Continuing unease over Europe's debt crisis pushed investors out of global stock markets Wednesday, even though pressure on the interest rates European countries pay to borrow money eased after skyrocketing a day earlier.
Tuesday saw a run on both European stocks and bonds as investors questioned the viability of Italian Prime Minister-designate Mario Monti. The respected economist was put in place to right Italy's economy and hopefully stop the spread of the continent's debt crisis, which is already threatening Spain and even nipping at France.
The yield or interest rate on 10-year Italian bonds shot up past 7 percent _ the threshold that eventually forced Greece, Ireland and Portugal to seek bailouts.
But Wednesday brought a modest rally in debt markets _ and speculation that the European Central Bank was behind it. The bank only confirms its interventions each Monday for the week previous, but it has often moved in to buy the bonds of wobbly countries to push down their yields _ preventive medicine it hopes will avoid the need for future bailouts.
Italy, for one, is considered too big to rescue, but its 10-year yield fell back below 7 percent Tuesday, though it remains high at 6.85 percent. Spain and France also saw relief, with their yields falling to 6.17 percent and 3.53 percent.
Monti's announcement on Tuesday that he had secured broad support in Parliament initially provided some relief, but investors are unsure how long that will hold when his government imposes tough reforms. His cabinet was expected to be announced later Wednesday.
Greece's new prime minister Lucas Papademos' government also faces a crucial confidence vote later in the day. Both leaders are struggling to hold together shifting political alliances in order to push through unpopular reforms.
After days of carnage, Europe was mostly down again Wednesday.
Germany's DAX fell 1.0 percent to 5,871.51, while France's CAC-40 dropped 0.2 percent to 3,043.54. The FTSE index of leading British shares shed 1.2 percent to 5,452.07.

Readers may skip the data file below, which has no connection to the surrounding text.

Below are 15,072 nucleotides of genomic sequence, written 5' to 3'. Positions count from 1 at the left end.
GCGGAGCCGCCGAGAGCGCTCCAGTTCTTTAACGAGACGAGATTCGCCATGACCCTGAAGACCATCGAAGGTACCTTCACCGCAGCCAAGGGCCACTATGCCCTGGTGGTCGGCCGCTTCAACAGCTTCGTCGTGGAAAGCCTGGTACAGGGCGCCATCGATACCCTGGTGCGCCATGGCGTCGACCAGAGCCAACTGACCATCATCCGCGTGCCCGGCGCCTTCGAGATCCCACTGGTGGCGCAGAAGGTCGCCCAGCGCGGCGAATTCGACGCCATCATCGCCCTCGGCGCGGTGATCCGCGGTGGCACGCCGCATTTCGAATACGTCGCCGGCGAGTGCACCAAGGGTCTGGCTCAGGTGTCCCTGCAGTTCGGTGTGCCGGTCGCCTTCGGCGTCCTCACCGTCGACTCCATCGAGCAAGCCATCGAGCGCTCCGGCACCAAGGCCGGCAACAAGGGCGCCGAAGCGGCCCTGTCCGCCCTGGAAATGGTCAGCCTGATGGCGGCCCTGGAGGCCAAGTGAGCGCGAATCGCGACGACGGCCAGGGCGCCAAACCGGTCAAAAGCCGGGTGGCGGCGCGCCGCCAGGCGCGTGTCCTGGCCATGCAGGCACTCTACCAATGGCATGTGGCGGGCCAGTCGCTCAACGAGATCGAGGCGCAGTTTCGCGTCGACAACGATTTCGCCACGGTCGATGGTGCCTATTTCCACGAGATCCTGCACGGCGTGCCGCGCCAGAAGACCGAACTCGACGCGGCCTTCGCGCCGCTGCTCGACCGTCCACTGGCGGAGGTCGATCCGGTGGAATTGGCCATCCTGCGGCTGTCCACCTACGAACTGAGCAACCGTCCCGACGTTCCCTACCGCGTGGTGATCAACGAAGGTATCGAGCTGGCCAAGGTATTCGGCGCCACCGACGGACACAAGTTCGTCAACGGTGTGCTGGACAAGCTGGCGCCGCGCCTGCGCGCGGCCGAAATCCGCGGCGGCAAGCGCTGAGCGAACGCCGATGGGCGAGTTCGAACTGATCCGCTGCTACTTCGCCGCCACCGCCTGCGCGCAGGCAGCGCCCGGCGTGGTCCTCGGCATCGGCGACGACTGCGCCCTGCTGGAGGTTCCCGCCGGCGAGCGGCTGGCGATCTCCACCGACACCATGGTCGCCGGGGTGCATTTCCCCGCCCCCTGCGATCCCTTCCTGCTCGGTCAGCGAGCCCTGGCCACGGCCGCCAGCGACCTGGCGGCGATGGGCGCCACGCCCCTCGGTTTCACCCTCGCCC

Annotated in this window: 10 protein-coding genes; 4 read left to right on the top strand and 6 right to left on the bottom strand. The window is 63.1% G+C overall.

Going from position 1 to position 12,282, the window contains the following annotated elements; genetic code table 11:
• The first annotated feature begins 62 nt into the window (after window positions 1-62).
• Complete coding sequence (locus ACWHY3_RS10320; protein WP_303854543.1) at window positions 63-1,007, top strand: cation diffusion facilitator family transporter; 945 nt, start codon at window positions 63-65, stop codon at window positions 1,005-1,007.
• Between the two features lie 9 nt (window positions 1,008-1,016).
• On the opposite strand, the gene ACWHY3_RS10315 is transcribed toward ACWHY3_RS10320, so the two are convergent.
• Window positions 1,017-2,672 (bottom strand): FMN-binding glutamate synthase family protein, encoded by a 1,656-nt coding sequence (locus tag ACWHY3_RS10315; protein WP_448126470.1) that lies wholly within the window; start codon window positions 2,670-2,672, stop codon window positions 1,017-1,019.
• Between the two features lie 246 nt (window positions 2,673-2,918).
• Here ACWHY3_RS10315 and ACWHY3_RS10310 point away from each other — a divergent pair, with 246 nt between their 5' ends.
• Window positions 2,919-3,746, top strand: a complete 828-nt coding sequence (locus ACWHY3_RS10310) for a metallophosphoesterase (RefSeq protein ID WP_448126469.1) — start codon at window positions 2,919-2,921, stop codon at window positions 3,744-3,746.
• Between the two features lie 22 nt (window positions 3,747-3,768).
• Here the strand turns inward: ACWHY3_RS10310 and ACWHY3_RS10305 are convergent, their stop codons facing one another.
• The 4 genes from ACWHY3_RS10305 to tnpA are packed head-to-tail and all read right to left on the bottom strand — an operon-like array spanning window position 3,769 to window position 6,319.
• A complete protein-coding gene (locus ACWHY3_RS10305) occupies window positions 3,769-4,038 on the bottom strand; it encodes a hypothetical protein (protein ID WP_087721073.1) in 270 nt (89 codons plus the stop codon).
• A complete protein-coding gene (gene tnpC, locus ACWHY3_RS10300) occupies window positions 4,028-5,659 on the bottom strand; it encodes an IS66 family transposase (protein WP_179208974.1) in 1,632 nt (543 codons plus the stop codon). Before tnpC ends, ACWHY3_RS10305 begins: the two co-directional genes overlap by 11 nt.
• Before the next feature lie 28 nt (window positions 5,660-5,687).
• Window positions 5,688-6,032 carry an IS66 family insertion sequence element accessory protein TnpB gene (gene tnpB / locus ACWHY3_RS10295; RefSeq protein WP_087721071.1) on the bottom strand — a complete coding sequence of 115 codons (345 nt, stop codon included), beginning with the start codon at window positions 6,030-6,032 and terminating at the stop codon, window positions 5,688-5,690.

American markets were also set to open down. Dow futures fell 0.5 percent to 11,979, while S&P futures dropped 0.7 to 1,246.
The euro slid a further 0.3 percent to $1.3463 after a day of big losses.
That reflects analysts' concerns that the crisis is far from over, and that more European Central Bank intervention is the only way out of it. The ECB is very reluctant to increase its involvement _ refusing to be a lender of last resort for troubled countries, for instance _ but many see no other solution.
"If there is a long-term solution to the crisis this will be based upon the ability of politicians to win back credibility via pledges to maintain good budgetary practices. This morning's expected announcement of a new cabinet in Italy and a successful vote of confidence in the new Greece PM today will be a step in the right direction," said Jane Foley of Rabobank. "However, political maneuvering takes time as does the implementation of budget reform. The ECB could be instrumental in buying some of this time."
Earlier in the day, Asian markets were also pessimistic about Europe's prospects.
Japan's Nikkei 225 index lost 0.9 percent to close at 8,463.16, a six-week closing low. Hong Kong's Hang Seng dropped 2 percent to 18,960.90 and South Korea's Kospi shed 1.6 percent to 1,856.07. Benchmarks in Singapore, Taiwan, and Australia also fell.
Mainland China's benchmark Shanghai Composite Index lost 2.5 percent to 2,466.96, its lowest closing this month. The smaller Shenzhen Composite Index dropped 2.6 percent to 1,059.24.
Energy prices, which typically rise when economies are strong because demand increases, were also hit by the unease. Benchmark cruse fell 45 cents to $98.92 a barrel in electronic trading on the New York Mercantile Exchange
Pamela Sampson in Bangkok and Fu Ting in Shanghai contributed to this story.